Obsolete since JSAPI 19
This feature is obsolete. Although it may still work in some browsers, its use is discouraged since it could be removed at any time. Try to avoid using it.

Convert a 16-bit string to an 8-bit string.


JS_EncodeCharacters(JSContext *cx, const jschar *src, size_t srclen,
                    char *dst, size_t *dstlen);
Name Type Description
cx JSContext * A context.
src const jschar * The pointer to 16-bit values of JSString. This can be obtained with JS_GetStringChars.
srclen size_t The length of the source string, in 16-bit values.
dst const char * The pointer to an array of bytes to be filled with encoded characters; or NULL. The caller is responsible for allocating and freeing this buffer.
dstlenp size_t * In/out parameter. On entry, if dst is non-null, *dstlenp must be the length of the destination string in 16-bit units. On success, *dstlenp receives the length of the converted string, in bytes. On failure, *dstlenp receives the number of bytes written to dst before the error occurred.


JS_EncodeCharacters copies the characters of a jschar array into a char array, converting the 16-bit values to 8-bit values. If SpiderMonkey was built with JS_C_STRINGS_ARE_UTF8 defined or JS_SetCStringsAreUTF8 was called, the string is converted to UTF-8.  Otherwise each character is simply truncated to 8 bits.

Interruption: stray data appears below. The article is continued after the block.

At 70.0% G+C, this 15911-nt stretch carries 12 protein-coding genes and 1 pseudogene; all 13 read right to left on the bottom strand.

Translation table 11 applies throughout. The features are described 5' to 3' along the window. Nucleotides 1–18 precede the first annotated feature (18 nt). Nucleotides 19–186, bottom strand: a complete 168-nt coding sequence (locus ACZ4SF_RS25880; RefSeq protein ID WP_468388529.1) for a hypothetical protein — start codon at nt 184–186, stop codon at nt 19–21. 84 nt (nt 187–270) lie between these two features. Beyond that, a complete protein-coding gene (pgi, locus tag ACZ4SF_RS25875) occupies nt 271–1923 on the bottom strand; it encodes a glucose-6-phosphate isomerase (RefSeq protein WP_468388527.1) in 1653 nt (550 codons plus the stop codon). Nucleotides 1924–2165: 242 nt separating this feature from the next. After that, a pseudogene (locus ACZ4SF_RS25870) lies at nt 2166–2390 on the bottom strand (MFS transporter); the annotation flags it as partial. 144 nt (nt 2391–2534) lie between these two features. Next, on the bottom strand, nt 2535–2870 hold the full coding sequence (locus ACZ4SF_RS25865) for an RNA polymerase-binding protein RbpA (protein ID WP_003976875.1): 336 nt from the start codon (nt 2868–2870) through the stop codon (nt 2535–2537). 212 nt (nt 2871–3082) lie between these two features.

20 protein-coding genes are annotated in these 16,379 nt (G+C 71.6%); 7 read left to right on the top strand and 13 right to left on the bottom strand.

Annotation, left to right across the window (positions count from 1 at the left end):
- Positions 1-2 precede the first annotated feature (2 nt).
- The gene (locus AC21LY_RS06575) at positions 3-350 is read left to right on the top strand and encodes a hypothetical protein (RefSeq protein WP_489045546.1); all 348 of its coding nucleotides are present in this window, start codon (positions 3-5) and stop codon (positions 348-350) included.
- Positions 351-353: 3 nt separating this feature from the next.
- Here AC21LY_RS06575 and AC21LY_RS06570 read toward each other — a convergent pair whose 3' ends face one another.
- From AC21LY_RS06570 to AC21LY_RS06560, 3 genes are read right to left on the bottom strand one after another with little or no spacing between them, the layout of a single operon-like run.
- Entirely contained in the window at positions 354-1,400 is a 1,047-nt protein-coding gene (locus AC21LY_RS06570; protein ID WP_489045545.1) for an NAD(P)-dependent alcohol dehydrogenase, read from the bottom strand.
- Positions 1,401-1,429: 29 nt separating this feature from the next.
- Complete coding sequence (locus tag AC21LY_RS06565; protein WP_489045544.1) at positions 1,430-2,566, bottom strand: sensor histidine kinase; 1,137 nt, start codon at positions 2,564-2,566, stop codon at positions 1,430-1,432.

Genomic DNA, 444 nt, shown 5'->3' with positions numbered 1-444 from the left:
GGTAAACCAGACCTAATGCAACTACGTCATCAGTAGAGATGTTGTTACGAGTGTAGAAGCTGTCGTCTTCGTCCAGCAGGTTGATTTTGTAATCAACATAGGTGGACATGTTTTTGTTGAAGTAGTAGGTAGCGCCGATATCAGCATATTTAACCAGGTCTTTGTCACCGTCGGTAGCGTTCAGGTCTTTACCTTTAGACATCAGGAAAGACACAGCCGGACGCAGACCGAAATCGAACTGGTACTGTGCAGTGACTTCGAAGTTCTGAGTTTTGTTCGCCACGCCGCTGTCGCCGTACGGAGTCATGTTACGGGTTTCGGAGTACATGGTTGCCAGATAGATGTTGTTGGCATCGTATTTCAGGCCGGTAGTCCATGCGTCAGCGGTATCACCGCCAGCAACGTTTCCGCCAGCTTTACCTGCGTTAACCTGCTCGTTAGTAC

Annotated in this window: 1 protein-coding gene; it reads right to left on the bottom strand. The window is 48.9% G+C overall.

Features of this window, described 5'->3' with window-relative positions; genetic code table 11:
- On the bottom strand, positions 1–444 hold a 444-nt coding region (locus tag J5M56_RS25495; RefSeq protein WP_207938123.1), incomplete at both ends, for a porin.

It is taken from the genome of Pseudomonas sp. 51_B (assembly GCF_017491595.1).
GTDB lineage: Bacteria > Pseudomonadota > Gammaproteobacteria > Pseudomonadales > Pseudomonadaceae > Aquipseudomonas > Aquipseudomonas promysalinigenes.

If UTF-8 is turned on, the length of the encoded string may vary.  To calculate the number of bytes needed, call JS_EncodeCharacters twice, like this:

    /* Determine how many bytes to allocate. */
    size_t dstlen = 0;
    if (!JS_EncodeCharacters(cx, src, srclen, NULL, &dstlen))
        return JS_FALSE;

    /* Allocate. */
    char *dst = (char *) JS_malloc(cx, dstlen);
    if (dst == NULL)
        return JS_FALSE;

    /* Convert characters to bytes. */
    JS_EncodeCharacters(cx, src, srclen, dst, &dstlen);

    /* Use the converted bytes for something. */

    /* Remember to free the bytes afterwards. */
    JS_free(cx, dst);
    return JS_TRUE;

On success, JS_EncodeCharacters sets *dstlenp to the real result length and returns JS_TRUE. Otherwise it reports an error and returns JS_FALSE.  This happens if the destination is too small for the resulting string or if the source buffer isn't proper UTF-16 because it contains unpaired surrogate values.

The user is responsible for allocating and freeing the memory of the destination string.

JS_EncodeCharacters never adds a trailing null character. To obtain a null-terminated string, allocate an extra byte for the null character and set it manually.

To convert bytes to jschars, the opposite conversion, use JS_DecodeBytes. To convert a JSString to a C char string, use JS_EncodeString or JS_GetStringBytes.

See Also

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Contributors to this page: fscholz, Jorend, JPEG, terrence, arai
Last updated by: arai,
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